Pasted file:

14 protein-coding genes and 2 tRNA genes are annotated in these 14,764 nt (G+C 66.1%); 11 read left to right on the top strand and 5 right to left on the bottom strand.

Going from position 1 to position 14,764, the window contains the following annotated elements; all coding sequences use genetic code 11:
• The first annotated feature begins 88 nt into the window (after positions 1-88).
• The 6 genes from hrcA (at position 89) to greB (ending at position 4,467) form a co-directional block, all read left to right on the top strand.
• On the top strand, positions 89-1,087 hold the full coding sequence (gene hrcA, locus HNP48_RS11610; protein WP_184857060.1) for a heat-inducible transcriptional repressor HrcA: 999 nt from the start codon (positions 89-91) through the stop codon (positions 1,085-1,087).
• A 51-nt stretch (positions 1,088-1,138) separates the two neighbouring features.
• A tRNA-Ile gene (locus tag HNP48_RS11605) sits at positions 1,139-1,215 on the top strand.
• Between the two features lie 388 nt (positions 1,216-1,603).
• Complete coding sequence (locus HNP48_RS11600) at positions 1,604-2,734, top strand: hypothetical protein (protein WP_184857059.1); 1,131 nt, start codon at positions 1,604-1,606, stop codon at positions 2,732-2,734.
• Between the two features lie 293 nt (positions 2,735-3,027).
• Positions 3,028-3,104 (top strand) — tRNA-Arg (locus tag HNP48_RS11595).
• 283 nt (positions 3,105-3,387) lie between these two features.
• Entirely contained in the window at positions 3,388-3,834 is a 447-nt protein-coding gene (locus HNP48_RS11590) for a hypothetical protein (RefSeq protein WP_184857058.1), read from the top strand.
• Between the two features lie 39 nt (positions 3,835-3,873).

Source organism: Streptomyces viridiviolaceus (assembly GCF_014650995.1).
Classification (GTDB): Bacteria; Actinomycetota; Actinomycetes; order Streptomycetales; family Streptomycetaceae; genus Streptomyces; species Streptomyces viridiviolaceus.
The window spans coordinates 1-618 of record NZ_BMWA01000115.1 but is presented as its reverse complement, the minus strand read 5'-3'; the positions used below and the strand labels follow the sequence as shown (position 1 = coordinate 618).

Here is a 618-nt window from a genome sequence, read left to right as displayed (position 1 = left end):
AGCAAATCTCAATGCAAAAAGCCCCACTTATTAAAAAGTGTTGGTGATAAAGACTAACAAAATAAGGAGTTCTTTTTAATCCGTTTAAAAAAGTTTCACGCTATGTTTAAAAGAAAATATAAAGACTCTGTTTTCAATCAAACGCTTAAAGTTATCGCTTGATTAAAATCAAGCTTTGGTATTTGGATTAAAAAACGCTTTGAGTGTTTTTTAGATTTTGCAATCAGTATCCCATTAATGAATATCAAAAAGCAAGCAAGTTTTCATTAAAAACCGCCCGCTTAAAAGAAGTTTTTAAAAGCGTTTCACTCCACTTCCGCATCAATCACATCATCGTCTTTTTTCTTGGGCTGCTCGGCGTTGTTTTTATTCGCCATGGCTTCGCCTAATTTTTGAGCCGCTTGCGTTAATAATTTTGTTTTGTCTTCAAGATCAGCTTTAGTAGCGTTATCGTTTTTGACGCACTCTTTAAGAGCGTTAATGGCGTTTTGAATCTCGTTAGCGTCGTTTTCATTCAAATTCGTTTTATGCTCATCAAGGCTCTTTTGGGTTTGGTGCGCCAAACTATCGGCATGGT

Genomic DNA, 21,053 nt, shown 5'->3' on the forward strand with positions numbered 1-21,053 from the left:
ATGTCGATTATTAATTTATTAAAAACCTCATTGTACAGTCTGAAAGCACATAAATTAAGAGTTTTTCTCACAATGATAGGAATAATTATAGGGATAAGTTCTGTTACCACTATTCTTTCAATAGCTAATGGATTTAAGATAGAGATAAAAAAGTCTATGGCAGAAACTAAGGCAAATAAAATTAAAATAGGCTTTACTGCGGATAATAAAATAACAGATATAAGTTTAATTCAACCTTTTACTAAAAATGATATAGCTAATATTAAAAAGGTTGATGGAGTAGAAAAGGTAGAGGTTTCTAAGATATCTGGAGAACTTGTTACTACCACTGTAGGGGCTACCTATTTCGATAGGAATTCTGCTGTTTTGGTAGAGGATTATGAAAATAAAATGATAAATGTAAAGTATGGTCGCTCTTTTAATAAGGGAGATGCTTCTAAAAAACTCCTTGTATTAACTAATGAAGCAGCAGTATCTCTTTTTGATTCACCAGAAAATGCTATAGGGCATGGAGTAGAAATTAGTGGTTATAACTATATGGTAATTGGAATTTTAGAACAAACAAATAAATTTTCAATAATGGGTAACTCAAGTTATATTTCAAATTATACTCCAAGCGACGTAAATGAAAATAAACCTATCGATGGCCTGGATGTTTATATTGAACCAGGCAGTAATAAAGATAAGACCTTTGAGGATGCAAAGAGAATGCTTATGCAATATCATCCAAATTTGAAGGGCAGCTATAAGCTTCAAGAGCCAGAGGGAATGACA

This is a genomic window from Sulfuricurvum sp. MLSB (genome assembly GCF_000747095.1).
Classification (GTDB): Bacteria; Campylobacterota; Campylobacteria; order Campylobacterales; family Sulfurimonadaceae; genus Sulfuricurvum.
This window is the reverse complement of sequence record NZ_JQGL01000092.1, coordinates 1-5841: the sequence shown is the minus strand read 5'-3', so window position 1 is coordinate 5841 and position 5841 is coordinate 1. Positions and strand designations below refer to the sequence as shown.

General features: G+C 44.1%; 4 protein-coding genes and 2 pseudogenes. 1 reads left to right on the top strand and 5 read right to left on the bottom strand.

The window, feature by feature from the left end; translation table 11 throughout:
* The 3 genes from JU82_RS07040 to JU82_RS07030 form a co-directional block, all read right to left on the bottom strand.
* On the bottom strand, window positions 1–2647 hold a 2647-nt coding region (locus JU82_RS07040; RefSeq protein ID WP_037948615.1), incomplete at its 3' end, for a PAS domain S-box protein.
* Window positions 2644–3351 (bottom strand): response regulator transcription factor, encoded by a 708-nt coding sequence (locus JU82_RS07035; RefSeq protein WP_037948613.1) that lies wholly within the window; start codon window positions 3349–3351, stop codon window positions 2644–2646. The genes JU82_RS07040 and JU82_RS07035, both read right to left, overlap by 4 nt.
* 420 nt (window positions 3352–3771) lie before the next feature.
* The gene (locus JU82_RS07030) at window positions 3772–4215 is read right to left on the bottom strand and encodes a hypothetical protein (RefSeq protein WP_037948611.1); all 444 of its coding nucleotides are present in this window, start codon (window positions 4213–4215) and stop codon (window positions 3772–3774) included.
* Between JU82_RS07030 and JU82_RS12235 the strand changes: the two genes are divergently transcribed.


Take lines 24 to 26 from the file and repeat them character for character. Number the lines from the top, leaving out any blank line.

This window is the reverse complement of sequence record NZ_JQGL01000092.1, coordinates 1-5841: the sequence shown is the minus strand read 5'-3', so window position 1 is coordinate 5841 and position 5841 is coordinate 1. Positions and strand designations below refer to the sequence as shown.

General features: G+C 44.1%; 4 protein-coding genes and 2 pseudogenes. 1 reads left to right on the top strand and 5 read right to left on the bottom strand.

The window, feature by feature from the left end; translation table 11 throughout: